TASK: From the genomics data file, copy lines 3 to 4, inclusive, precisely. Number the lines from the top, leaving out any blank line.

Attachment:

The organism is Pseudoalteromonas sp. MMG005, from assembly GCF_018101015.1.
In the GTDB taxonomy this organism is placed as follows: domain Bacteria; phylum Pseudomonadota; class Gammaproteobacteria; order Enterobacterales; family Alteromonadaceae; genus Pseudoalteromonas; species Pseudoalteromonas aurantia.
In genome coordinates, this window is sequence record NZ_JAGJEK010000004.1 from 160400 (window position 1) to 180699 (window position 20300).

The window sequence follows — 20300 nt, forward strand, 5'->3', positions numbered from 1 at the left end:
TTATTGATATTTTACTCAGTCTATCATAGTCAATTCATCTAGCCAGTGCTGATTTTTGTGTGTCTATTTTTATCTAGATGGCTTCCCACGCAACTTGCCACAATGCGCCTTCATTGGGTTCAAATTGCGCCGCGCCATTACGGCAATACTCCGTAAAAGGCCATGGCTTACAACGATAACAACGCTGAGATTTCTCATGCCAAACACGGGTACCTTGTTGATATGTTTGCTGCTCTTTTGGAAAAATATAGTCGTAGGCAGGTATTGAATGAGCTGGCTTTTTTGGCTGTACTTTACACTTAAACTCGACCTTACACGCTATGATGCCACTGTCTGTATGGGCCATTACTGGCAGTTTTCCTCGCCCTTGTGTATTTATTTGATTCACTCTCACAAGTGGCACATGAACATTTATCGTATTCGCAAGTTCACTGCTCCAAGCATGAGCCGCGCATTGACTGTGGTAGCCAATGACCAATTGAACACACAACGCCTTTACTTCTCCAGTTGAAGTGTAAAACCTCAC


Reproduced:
In genome coordinates, this window is sequence record NZ_JAGJEK010000004.1 from 160400 (window position 1) to 180699 (window position 20300).

The window sequence follows — 20300 nt, forward strand, 5'->3', positions numbered from 1 at the left end: